As per Texas Law, when a probate application is submitted, a notice must be posted by the Sheriff or Constable informing the public that a probate application has been submitted and when the application will be heard in court; this gives interested parties the opportunity to go to the Clerk’s Office and examine the Will in the event they wish to contest it. So long as the administrator is approved and no responses/motions are filed against the Will, the administrator can begin the necessary steps to sell the house.

Property Appraisal

The first step that the administrator needs to do is arrange for a property appraisal; regardless of the time when the last one was done, a new property appraisal must be done by an independent certified appraiser, and a notarized copy of this will be presented to the court along with the petition (see below). We will be happy to recommend appraisers for you if necessary.

Depending on the condition of the house, you may wish to hire an inspector as well to note potential issues and recommend repairs, though you can opt to sell the house “as is” at a lower price (depending on the nature of repairs and improvements to be done). An inspection that reveals little to no issues can improve retail value of the house, so this might be a good idea to get, even if the house looks like it is in great shape.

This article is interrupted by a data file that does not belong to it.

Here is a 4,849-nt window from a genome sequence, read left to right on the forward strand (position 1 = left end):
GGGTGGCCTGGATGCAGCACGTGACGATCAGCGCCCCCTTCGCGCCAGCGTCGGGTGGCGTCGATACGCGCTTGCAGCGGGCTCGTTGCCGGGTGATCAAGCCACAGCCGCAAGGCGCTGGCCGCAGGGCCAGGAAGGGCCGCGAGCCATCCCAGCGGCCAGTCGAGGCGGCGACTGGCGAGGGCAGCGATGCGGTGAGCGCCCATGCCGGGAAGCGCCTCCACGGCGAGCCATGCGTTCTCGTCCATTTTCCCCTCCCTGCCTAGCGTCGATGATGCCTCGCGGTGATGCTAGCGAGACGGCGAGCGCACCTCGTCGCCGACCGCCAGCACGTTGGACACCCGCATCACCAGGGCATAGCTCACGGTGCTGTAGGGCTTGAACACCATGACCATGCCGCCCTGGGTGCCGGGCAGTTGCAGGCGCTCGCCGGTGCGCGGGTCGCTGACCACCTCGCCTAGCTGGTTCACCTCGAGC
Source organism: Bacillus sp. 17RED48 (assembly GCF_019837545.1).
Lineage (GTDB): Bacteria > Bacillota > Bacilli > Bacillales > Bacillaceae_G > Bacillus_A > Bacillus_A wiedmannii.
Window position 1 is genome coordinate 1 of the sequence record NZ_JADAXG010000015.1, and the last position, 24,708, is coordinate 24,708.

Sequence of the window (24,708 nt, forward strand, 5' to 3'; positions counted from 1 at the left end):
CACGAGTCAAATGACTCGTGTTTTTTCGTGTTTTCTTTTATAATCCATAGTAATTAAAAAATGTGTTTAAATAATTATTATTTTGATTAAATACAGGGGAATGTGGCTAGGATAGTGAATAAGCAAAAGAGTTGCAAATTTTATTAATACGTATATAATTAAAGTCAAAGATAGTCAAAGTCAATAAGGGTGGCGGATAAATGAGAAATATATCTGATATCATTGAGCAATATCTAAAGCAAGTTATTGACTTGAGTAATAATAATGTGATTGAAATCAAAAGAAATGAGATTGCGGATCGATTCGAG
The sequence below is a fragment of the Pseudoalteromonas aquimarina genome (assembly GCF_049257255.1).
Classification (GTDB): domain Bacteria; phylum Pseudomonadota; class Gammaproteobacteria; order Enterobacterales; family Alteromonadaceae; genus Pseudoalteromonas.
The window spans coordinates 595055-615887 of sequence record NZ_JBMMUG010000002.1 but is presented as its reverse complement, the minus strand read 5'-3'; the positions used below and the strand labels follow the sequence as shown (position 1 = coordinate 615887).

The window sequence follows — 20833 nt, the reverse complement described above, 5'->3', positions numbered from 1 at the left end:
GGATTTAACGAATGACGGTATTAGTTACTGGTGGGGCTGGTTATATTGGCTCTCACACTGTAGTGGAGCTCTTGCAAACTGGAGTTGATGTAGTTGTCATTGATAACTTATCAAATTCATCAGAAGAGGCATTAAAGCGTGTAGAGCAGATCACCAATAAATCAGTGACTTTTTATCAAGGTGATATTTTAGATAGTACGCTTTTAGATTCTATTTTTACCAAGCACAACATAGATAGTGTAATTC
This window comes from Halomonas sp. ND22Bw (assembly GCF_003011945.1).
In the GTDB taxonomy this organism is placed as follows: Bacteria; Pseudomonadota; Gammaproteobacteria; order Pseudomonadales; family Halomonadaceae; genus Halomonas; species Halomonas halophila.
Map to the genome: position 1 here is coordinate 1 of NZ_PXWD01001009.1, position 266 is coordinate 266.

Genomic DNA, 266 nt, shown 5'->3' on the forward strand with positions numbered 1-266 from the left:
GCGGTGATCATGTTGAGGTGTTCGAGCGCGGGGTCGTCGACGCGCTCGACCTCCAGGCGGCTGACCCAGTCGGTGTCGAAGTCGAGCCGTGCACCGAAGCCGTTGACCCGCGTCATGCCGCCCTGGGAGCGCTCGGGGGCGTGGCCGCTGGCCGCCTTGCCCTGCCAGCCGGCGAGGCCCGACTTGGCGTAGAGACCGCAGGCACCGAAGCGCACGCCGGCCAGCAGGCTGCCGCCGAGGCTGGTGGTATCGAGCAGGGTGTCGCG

It is also important to remove all items from the home, and after family members and friends have taken what they want or what is indicated as theirs in the Will, an estate sale may be in order. The benefit of this is to raise capital that may cover fees from taxes, attorneys, notaries, realtors, or accountant. The monies from an estate sale can be put aside until later.

Petition the Court

 

In most US States, the laws do not permit the selling of a house in probate; however, Texas laws are different. To sell a house requires a petition to be made to the probate court which must include a copy of the appraisal, method of sale and any and all other pertinent details related to the property sale in San Antonio. Once submitted to the courts for approval, you will have to wait; usual processing times for the petition are 30-45 days, after which, if you get approval, you can proceed to the next step. It should be noted that selling the house without a petition will invalidate the sale.